So much has changed that I can’t believe it’s only been a year and a half since my first interview. I’ve got back into teaching, which I never expected I would do, and I have loved it more than I ever did in the U.S.. Due to a few hateful social media posts I’d seen about refugees and Muslims, I decided spontaneously one day to get involved and see what I could do to help. I attended a few meetings, visited a local language school, attended an international Kaffee und Kuchen organized by a local couple, and the next thing I knew I had a job teaching beginning German to a group of very motivated refugees from Syria and Eritrea. I am now teaching Integrationskurse at the local VHS.
I have also started a project interviewing refugees about their stories – their lives back in their home countries, their journeys to our town, their experiences within the last year, and their impressions of Germany and Germans. They have been open and willing to share their stories with me, and it is so important that they be heard.
Have your ideas about how Germany and Germans changed since our last interview?
Not really, but I have actually had more contact with Germans through my teaching and the Freundeskreis-Asyl in my town than I ever had before. The locals who have gotten involved with the refugees in our area and are helping them integrate are such warm and giving people. I didn’t have the impression before this that Germans are cold and distant (as many seem to think), but what I have seen is that many are more generous and caring than even I realized.
Tell us about your experience with refugees…
Those I have met and know personally are warm, caring, smile easily, laugh despite what they’ve been through and being separated from their families, and they are working hard to learn German and integrate. They want to learn and work, they do not want to live off the state, and they are tired of waiting (for an opening in an integration course, for official recognition and work permits, and for an end to this damn war). They have been learning how important degrees and titles are in Germany, that punctuality is key in interactions with Germans, and that rules must be followed.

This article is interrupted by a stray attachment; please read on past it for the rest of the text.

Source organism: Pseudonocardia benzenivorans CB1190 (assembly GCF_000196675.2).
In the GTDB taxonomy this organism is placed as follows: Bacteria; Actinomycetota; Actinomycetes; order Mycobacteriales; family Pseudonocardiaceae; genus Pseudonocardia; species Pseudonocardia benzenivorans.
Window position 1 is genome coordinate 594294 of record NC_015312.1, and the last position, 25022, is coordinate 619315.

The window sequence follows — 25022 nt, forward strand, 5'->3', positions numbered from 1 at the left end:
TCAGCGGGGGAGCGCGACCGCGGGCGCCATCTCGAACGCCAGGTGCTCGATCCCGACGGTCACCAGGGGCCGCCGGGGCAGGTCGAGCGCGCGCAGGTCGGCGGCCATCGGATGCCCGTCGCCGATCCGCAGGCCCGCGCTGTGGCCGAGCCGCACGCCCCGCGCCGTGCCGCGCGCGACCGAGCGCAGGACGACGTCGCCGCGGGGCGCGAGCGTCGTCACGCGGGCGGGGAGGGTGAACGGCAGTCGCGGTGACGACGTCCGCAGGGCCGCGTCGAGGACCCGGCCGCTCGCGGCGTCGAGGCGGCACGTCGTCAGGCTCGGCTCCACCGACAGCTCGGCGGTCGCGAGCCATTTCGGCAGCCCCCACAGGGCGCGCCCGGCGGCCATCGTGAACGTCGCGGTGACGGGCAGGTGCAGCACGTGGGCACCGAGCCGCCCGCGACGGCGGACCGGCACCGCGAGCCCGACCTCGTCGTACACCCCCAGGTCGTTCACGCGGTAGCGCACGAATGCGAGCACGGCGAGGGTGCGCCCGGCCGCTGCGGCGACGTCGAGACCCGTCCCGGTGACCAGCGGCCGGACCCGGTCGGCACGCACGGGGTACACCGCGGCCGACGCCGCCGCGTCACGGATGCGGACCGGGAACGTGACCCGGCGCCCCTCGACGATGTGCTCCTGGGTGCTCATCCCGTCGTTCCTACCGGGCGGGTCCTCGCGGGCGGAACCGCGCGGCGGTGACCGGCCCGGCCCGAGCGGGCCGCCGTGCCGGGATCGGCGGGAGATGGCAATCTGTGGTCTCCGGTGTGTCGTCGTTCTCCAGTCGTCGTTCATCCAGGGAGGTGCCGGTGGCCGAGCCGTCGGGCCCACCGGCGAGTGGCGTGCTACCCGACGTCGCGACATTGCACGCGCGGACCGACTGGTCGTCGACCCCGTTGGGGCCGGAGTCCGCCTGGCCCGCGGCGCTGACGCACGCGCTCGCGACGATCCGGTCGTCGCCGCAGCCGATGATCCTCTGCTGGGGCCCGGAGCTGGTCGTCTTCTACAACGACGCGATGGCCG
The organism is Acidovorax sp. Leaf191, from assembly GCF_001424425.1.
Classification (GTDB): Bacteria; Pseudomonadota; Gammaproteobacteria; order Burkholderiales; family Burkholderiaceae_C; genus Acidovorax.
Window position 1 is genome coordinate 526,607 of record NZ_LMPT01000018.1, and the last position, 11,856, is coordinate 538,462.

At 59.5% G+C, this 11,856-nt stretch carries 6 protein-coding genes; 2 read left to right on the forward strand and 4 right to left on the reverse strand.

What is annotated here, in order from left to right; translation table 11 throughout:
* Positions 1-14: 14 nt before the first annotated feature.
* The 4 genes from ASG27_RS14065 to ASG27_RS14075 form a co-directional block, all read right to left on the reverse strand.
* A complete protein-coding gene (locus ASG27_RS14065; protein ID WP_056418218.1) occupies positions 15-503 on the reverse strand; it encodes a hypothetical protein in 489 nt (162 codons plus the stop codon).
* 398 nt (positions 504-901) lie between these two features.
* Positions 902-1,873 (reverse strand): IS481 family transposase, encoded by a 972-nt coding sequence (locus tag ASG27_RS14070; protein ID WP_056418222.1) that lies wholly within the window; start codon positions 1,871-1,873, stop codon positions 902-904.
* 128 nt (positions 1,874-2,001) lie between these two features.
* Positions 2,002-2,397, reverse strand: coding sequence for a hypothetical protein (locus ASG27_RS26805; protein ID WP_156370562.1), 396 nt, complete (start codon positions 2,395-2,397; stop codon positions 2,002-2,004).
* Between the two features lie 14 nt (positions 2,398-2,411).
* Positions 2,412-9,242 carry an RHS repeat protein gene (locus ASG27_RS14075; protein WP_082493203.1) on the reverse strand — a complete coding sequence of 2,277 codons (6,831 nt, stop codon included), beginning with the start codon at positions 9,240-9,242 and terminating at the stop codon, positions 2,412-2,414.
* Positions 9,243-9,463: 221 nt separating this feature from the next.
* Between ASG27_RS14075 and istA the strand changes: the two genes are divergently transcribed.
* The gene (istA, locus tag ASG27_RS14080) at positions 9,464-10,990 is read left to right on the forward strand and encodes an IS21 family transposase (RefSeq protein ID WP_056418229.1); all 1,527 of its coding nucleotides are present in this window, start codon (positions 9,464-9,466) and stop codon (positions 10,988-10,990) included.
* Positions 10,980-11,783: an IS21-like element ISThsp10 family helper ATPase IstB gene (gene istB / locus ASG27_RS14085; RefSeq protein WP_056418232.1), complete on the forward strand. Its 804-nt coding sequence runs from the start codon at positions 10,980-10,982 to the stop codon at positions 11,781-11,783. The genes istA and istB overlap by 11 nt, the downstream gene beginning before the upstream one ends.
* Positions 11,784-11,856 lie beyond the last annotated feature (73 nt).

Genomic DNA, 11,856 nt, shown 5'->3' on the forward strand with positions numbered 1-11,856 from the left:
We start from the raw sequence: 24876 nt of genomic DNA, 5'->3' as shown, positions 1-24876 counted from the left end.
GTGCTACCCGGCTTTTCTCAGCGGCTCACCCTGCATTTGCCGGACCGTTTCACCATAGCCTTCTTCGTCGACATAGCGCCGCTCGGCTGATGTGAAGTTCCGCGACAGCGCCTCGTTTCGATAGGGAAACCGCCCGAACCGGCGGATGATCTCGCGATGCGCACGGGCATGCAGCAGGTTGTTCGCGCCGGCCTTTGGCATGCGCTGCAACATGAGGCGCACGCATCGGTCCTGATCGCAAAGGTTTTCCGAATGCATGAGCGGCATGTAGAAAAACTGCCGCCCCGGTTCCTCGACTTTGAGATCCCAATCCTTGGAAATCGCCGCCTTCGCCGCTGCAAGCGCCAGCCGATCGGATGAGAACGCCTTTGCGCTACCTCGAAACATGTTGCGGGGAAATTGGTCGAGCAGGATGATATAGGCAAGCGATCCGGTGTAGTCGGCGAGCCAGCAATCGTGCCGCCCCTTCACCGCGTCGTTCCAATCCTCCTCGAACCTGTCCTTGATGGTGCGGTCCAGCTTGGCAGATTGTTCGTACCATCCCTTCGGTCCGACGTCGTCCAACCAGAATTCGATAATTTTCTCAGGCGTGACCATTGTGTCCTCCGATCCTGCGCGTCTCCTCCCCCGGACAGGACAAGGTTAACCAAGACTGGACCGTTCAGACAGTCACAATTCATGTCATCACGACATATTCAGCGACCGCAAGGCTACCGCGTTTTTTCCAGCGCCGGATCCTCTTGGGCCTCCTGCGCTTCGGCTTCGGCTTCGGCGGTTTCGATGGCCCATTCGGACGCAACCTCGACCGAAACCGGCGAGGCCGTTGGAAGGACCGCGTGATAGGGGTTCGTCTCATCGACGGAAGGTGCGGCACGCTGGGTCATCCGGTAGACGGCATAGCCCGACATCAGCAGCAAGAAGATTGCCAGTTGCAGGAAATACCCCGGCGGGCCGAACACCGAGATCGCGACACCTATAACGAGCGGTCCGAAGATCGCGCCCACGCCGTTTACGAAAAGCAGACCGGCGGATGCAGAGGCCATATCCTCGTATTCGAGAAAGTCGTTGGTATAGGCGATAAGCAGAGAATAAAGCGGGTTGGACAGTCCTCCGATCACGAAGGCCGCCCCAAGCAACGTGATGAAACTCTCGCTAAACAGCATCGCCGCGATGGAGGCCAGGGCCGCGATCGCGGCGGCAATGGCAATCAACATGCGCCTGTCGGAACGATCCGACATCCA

Many have told me it seems life in Germany (Swabia) is mainly about Arbeit und Termine (work and appointments).
Social interactions and visiting is much more informal and relaxed in Syria, from what they tell me, but they’re getting it, and they’re helping each other as well. I know several Syrians who help as interpreters for friends, acquaintances, and newcomers whose German isn’t as advanced as theirs. What they have learned in one year is astonishing. Obviously some work harder than others, but I have yet to meet a refugee who has the attitude that he won’t or can’t learn German. In contrast, I met an American a few years ago who’d been living here for 4 years, and she said she couldn’t learn German because everyone around her spoke Swabian. Huh??
What strikes you most about the attitude of the German people towards the refugees?
The people I’ve seen and interacted with have warm and open attitudes. They can laugh at themselves and realize that Germans are quirky and set in their ways, and they’re doing what they can to help the refugees fit in. Many community activities have been and continue to be planned to bring locals and refugees together – sharing food, music, culture, film projects, and information.
Where there are problems I think they are usually based in fear. That was what originally motivated me to get involved. After I read some anti-refugee/foreigner posts from Americans at the height of the refugee crisis in Germany, I had to wonder, “What are you so afraid of?” and I set off to find out. As soon as I met and spoke with them, and especially within the first few days of teaching, I knew there was nothing at all to be afraid of. A different culture, a different religion (in some cases), a different language, different customs…we can learn so much from each other.
Has Germany changed since the influx in refugees coming in?
It has in some ways, though in my daily life nothing has changed. One can’t watch the news or read the newspaper without finding stories about the plight of the refugees and their struggles – and success stories! – here in Germany. I have to laugh at the comments sections of various articles from American news sources – I have often read, “Just look at what’s happening in Germany and you’ll see why we need to [turn our backs on refugees].” What exactly do these people think is happening in Germany? When I look out my window and drive into town, I can see little that has changed. If I looked for problems, I’m sure I could find them. But I look for and see good things that are happening.
My life has been enriched by the local volunteers and refugees I have come to know.
Check out Elizabeth’s blog here.